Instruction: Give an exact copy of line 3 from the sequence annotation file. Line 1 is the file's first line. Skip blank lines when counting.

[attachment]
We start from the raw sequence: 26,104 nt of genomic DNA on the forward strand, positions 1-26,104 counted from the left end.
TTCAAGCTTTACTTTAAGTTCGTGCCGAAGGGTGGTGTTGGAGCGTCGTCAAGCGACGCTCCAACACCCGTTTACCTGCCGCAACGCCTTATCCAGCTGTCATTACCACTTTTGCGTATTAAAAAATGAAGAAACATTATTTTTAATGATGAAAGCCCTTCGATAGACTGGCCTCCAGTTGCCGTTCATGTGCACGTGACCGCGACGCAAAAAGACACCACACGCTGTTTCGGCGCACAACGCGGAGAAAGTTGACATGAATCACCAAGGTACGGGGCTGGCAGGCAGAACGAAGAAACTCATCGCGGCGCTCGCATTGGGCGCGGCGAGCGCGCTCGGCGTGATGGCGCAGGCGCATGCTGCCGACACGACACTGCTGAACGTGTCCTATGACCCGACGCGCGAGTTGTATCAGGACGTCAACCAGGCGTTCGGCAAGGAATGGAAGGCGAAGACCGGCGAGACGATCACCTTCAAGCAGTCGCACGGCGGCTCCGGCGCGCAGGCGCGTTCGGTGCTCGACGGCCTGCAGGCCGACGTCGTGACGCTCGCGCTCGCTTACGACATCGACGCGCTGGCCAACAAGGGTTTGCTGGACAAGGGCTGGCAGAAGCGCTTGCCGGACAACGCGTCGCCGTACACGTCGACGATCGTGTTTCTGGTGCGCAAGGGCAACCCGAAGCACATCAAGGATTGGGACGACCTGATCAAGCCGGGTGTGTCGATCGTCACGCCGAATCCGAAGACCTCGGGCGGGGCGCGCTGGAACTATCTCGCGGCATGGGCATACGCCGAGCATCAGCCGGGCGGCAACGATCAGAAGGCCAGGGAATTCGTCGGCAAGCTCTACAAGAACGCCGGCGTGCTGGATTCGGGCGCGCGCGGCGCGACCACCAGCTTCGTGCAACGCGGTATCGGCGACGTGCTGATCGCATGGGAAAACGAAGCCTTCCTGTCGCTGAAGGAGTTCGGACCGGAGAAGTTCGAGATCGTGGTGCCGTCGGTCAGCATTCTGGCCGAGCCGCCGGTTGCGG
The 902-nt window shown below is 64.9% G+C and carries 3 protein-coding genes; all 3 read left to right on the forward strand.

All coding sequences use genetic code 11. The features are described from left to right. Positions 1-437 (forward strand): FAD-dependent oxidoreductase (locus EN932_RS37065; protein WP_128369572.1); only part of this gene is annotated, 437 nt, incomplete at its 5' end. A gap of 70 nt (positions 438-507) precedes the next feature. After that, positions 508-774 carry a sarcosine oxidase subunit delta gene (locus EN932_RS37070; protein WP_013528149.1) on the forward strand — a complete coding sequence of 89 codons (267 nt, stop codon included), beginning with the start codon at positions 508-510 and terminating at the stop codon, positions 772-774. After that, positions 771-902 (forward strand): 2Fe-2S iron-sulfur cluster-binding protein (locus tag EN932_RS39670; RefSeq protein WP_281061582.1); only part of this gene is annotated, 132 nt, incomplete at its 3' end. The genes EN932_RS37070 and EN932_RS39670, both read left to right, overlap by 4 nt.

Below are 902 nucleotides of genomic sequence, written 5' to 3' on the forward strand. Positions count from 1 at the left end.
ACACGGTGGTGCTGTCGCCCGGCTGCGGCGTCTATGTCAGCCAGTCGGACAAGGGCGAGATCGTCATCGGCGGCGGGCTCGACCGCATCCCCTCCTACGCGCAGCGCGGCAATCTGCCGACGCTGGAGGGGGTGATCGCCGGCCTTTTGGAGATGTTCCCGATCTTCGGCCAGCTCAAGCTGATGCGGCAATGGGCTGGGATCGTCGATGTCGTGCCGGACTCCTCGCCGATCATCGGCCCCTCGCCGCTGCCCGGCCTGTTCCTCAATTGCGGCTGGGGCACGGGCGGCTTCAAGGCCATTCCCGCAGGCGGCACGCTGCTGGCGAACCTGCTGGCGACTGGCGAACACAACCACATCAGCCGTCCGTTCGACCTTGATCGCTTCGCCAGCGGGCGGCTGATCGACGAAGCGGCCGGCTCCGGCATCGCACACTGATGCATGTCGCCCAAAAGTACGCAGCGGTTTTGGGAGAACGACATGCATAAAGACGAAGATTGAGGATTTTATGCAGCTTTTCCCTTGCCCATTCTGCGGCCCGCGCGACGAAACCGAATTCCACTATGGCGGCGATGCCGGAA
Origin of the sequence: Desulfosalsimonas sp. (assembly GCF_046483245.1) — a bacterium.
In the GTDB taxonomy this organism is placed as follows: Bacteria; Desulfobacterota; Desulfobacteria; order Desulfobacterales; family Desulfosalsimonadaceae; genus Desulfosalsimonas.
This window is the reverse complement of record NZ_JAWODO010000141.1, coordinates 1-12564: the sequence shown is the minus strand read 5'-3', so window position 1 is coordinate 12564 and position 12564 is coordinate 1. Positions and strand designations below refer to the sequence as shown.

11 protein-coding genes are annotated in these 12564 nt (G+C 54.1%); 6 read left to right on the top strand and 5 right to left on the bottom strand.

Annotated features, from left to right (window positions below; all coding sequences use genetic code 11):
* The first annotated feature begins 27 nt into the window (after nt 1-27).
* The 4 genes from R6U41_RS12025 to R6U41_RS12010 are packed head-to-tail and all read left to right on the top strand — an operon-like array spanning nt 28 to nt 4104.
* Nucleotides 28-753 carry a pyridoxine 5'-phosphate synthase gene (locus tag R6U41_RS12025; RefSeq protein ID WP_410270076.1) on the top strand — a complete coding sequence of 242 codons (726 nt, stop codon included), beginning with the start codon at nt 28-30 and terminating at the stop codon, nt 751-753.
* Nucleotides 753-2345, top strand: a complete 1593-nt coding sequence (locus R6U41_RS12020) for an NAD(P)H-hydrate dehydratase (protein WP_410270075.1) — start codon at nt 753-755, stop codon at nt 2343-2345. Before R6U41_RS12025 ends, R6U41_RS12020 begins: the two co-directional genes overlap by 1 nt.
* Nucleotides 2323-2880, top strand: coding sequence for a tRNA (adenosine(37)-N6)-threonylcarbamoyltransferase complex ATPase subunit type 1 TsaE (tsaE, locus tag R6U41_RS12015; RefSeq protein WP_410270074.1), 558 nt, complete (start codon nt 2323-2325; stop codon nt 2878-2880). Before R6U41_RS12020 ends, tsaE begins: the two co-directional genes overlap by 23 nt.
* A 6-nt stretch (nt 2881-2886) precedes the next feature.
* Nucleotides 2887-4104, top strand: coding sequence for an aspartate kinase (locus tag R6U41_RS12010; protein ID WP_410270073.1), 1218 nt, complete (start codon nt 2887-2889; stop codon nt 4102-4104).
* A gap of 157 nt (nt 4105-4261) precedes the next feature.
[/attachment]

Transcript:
The 902-nt window shown below is 64.9% G+C and carries 3 protein-coding genes; all 3 read left to right on the forward strand.